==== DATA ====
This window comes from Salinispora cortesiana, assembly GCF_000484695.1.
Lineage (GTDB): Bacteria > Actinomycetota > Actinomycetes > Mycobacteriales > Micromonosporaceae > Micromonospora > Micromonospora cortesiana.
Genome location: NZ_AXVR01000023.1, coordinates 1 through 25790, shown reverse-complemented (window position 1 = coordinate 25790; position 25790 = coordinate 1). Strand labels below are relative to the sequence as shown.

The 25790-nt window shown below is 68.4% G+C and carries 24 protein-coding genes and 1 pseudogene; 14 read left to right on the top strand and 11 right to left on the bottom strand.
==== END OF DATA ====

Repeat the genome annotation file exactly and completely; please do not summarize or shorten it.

This window comes from Salinispora cortesiana, assembly GCF_000484695.1.
Lineage (GTDB): Bacteria > Actinomycetota > Actinomycetes > Mycobacteriales > Micromonosporaceae > Micromonospora > Micromonospora cortesiana.
Genome location: NZ_AXVR01000023.1, coordinates 1 through 25790, shown reverse-complemented (window position 1 = coordinate 25790; position 25790 = coordinate 1). Strand labels below are relative to the sequence as shown.

The 25790-nt window shown below is 68.4% G+C and carries 24 protein-coding genes and 1 pseudogene; 14 read left to right on the top strand and 11 right to left on the bottom strand.